The Elves And The Hobbit Analysis

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The Elves and the hobbits also share a kind of inward-turning attitude that makes them someway not interested in the things of the world outside theirs, and both are realms protected but destined to change in the coming world – the Elvish realm will fade away and the Shire will be invaded before the order can be restored. Tolkien spends a great number of pages dealing with the description of these places; both the places idealizes a primitive relationship between nature and man. There seems to be a communion between the natural landscape and its inhabitants which we perceive distant from us and lacking in the present. Therefore, again this can be interpreted as a symptom of a nostalgic feeling for a lifestyle that exists no more in reality.…show more content…
The Hobbits will gain a new awareness of the outside world after suffering and fighting, and they will end up strengthened in a sort of cathartic process. This might be a reflection of what Tolkien was hoping for our world too. The ultimate opposition at the core of Lord of the Rings narration is – as in each fairy-tale – between good and evil. Taking a closer look, it is possible to see a more complex conflict: it is an opposition between different attitudes towards life and nature. As we have seen, while the free peoples – including men, hobbits, elves, dwarves – share a respect for nature and animals, the dark forces of Saruman and Sauron are careless of what surrounds them, and wish just to submit the others through war and industry. Tolkien is not concerned in depicting nature in a romantic way; on the contrary, the reader perceives it as a living being. Far from being just a contemplative object, nature becomes a true subject with feelings: Fangorn forest for example, is explicitly said to have its own emotion and will. Even though at different degrees, the elf peoples, the Hobbits and Tom Bombadil show all a total devotion for nature in the form of trees, water and earth. They do not simply live…show more content…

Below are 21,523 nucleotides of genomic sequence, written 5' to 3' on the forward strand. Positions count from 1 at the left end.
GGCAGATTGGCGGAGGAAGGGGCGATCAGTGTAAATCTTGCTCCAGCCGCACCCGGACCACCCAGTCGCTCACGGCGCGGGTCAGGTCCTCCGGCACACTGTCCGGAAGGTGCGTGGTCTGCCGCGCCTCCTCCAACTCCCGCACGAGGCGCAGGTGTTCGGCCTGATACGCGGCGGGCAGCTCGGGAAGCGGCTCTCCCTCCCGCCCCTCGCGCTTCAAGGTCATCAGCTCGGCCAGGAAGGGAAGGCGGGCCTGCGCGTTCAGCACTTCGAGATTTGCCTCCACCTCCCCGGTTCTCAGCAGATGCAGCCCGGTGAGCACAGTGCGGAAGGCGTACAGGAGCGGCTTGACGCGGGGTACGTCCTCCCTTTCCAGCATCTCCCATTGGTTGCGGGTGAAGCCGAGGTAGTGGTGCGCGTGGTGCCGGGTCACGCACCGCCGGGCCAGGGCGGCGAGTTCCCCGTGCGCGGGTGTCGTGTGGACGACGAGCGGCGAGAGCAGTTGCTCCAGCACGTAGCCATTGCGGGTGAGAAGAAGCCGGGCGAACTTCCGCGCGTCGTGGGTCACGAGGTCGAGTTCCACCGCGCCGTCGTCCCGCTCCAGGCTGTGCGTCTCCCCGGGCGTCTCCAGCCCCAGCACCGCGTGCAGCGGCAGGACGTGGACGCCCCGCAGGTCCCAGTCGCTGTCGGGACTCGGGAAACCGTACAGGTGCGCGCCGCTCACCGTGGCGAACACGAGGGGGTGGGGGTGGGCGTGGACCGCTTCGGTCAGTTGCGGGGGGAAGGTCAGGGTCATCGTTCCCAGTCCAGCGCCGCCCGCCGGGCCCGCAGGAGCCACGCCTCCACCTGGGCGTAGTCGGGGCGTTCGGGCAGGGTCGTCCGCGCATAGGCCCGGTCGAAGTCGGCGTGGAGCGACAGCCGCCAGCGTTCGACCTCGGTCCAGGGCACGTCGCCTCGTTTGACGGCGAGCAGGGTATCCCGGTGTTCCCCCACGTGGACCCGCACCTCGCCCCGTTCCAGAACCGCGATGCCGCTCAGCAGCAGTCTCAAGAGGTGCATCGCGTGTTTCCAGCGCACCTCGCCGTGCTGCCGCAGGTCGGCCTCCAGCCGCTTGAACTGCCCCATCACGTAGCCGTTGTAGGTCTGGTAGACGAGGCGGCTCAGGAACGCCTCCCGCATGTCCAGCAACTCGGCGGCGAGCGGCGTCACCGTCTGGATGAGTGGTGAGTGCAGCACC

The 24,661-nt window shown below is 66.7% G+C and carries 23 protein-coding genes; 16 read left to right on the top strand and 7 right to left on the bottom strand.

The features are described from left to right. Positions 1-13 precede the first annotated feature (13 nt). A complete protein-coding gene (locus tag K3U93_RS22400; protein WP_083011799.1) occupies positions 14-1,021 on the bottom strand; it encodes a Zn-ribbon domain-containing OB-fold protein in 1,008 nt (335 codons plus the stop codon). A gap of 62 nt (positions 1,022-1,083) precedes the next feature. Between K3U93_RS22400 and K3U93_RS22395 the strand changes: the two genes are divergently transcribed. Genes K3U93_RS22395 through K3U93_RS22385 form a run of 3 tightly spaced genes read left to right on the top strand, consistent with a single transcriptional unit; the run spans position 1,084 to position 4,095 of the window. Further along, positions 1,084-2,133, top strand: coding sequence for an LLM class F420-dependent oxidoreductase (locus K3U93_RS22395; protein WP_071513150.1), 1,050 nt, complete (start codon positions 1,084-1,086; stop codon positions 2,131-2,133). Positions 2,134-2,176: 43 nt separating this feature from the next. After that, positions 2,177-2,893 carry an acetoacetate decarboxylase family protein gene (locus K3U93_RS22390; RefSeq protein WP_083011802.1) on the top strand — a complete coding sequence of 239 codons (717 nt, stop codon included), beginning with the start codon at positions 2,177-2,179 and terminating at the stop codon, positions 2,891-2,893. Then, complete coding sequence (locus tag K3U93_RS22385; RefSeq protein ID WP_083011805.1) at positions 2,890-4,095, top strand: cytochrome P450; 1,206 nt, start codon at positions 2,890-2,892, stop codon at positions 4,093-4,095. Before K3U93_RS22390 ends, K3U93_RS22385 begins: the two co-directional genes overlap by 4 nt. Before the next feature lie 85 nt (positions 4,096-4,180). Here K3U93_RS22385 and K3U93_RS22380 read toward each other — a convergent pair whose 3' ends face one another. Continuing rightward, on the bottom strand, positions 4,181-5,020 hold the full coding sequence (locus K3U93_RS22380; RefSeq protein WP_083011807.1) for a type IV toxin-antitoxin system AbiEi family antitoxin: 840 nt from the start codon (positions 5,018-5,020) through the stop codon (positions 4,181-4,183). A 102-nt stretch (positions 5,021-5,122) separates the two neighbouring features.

In fact, their homes are holes inside the earth, or wood constructions on and around trees. Nothing artificial is needed, nature is vital to them and they serve nature in return, as caretakers and loving keepers, at the point that trees are even said to sing for the elves. It is not a surprise that the free people which shows the least empathy towards nature is that of men. But even so, men are never disrespectful or destructive for natural elements. However, it is implied that a deeper communion would be not only possible, but also desirable. Sauron, who represents pure evil, lives in the Mordor region where nothing grows. Air is polluted, there is no water source nor green, and fire is the predominant element. It is clear that this environment is antithetical to the Green World of the rest of Middle-earth. Also, in the story there are two characters who become negative in a degenerative process, namely Gollum and Saruman. Gollum was: “a Stoor

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